Watch These Women Get Transformed Into Drag Kings For The First Time

And learn more about an amazing documentary featuring some of these Kings.

In the world of drag where queens often get all of the attention, we are often left wondering -- where are all of the kings?

Filmmaker Nicole Miyahara is gearing up to bring us "The Making of a King," a documentary that chronicles the lives and experiences of a group of drag kings -- or women who dress up and perform on stage as men -- living in Los Angeles.

While "The Making of a King," isn't due out until 2016, Miyahara recently paired with Buzzfeed to create a promotional video in which the stars of the film make over a group of women who do not normally participate in the world of drag.

The Huffington Post chatted with Miyahara this week about what viewers can expect from the film, as well as the recently produced drag king make-over video.

What is your overarching vision for the documentary?

Nicole Miyahara: I want the audience to enter the world of these Los Angeles-based drag kings who dedicate themselves to the art of drag though costume, makeup and performance. They strive to be considered equal to queens within their own drag community and recognized within mainstream culture. Drag has afforded them the skills for a career in fashion, as a creative outlet from the stress of family life, a way to express the nuances of transgender identity on stage and the prestige that comes with being a national pageant title holder.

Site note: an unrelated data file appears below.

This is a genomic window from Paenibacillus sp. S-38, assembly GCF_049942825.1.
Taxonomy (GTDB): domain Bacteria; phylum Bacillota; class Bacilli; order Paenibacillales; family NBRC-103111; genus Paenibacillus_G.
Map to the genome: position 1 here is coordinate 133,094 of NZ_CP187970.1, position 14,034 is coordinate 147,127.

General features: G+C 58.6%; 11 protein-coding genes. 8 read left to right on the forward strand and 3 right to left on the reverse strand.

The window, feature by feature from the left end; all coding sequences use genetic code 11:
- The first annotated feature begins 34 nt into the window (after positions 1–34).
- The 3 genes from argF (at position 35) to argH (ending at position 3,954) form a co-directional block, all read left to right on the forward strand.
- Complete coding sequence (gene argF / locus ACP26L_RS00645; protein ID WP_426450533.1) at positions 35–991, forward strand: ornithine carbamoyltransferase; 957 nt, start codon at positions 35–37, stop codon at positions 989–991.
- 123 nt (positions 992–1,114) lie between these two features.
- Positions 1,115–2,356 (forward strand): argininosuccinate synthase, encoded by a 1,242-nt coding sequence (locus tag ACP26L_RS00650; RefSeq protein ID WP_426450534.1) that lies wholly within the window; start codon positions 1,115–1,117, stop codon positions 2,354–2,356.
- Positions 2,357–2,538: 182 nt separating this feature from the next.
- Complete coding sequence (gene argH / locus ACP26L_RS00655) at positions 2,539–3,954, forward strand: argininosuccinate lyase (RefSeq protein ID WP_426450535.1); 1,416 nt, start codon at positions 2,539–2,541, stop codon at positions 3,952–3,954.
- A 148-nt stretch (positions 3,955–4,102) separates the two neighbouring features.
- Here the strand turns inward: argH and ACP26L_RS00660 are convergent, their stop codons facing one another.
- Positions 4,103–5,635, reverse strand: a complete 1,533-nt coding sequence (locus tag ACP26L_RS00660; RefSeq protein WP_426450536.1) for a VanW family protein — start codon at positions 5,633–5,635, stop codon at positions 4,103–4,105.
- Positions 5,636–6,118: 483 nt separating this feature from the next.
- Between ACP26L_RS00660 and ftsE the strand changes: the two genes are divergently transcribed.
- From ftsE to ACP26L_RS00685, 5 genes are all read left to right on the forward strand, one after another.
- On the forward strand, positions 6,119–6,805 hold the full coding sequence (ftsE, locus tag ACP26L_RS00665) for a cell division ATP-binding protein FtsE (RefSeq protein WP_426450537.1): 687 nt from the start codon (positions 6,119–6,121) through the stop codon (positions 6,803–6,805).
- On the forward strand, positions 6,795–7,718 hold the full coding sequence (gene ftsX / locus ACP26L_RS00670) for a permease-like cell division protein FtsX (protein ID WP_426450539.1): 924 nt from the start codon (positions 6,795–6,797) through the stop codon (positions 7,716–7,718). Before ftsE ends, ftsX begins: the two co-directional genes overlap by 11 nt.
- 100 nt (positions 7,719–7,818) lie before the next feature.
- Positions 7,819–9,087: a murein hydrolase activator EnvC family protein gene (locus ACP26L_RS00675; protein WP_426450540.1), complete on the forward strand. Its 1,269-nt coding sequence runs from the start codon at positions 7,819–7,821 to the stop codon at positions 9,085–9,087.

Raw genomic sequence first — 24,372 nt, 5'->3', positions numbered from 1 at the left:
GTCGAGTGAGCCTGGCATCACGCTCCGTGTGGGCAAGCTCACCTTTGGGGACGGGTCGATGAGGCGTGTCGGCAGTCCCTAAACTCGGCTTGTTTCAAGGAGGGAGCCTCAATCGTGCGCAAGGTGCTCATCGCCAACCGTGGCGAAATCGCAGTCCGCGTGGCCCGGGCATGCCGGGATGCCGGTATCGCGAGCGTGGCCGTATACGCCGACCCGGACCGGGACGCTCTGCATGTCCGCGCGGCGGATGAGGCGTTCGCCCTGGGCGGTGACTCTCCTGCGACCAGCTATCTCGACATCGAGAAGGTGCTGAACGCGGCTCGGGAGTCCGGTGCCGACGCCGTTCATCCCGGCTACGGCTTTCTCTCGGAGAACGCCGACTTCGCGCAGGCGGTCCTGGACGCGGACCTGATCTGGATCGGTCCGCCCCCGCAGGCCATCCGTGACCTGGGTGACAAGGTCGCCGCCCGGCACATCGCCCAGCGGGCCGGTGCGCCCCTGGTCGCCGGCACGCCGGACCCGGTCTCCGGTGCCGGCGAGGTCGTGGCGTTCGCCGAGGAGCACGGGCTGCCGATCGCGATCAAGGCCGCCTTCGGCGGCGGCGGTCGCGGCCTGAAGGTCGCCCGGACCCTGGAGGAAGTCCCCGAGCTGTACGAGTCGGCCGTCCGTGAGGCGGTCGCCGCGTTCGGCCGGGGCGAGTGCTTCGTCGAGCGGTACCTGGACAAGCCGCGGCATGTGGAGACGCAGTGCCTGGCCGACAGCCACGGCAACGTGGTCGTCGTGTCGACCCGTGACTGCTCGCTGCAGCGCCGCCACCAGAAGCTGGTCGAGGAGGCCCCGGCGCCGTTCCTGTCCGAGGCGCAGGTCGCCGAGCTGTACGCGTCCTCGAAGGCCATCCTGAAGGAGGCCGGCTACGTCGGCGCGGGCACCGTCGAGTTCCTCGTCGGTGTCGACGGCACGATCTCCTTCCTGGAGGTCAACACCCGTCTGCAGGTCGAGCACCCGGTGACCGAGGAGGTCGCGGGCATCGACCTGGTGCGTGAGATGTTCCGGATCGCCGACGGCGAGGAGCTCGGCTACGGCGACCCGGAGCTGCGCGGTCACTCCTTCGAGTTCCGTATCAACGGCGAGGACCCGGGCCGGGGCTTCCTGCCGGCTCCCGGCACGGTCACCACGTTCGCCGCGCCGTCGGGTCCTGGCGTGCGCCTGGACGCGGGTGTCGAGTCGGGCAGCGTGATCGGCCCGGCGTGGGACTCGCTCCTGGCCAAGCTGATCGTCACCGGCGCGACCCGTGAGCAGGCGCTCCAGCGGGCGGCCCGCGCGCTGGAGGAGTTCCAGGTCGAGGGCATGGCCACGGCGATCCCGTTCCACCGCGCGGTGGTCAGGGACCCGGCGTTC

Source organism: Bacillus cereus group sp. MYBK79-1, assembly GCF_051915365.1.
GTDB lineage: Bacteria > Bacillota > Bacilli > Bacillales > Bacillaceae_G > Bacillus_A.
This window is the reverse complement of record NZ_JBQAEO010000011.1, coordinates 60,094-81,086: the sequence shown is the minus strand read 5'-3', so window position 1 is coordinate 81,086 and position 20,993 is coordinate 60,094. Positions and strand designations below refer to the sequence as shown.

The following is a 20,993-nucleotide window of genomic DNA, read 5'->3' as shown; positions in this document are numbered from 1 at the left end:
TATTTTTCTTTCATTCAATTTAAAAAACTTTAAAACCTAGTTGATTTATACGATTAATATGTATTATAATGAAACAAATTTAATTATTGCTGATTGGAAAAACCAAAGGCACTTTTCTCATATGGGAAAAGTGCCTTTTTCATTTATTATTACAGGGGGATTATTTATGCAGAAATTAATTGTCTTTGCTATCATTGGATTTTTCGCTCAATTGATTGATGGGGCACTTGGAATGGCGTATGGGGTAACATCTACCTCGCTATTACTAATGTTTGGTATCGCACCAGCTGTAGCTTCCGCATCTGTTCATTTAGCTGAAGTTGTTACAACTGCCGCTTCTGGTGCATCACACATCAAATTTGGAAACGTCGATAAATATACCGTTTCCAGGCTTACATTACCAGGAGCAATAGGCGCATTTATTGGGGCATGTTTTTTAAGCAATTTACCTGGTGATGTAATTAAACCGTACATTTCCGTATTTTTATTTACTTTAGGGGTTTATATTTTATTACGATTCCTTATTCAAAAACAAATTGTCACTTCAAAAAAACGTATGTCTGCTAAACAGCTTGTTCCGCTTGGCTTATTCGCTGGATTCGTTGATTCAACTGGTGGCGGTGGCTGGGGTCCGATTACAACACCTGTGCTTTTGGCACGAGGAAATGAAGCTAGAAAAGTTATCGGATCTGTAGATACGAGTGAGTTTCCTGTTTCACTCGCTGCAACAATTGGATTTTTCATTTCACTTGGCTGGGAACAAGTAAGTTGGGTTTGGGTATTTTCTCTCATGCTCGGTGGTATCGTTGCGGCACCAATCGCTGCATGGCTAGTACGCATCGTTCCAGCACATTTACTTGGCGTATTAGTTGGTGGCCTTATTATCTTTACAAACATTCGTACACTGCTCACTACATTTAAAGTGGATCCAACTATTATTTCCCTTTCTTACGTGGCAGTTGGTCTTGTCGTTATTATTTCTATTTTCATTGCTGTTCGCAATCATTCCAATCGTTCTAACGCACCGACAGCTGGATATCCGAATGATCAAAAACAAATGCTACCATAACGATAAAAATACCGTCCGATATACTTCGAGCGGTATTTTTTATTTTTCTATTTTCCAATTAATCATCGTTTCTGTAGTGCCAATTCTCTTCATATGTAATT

My approach to the documentary is rooted in ethnography and the methods that go along with it because of my Masters degree in Visual Anthropology. Anthropologists spend extended periods of time with their participants, really trying to understand and then explain to the others -- the communities that they are working with. It's been three years that I have been collaborating with these kings and documenting their lives as artists. The film will be both educational and entertaining.
Why did you decide to publicize your documentary with a video and event like this?
Nicole Miyahara: My friend Jazmin Ontiveros and I met while attending graduate school at USC. We were in the same Anthropology program together and she came to many drag king shows and helped shoot the performance footage while I was doing interviews backstage. She was inspired by my documentary, "The Making of a King," and when she got a job at Buzzfeed she wanted to highlight the kings in a big way. Having the four girls transformed is the "sexy" part of the drag experience and everyone loves a good transformation video. We knew a video like this could bring awareness to the drag king community and help build support and an audience for the film.
What kind of misconceptions or stigma surrounding drag kings are you attempting to dispel with this documentary?
The stigma comes from the perceived idea of what a drag king is -- a performer wearing a costume of jeans, a t-shirt and a pencil mustache -- which isn't very entertaining or stage worthy. The kings in the film move far beyond the stereotypical portrayal of masculinity to include celebrity and character illusions like Landon Cider's Pitbull or Phantom's Mad Hatter. They really push the boundaries and make you think about masculinity in all its different forms. So much time and effort goes into their makeup, performance mix, and the creation of a costume - and that's just for one number! Their level of talent clearly rivals that of the Los Angeles queens.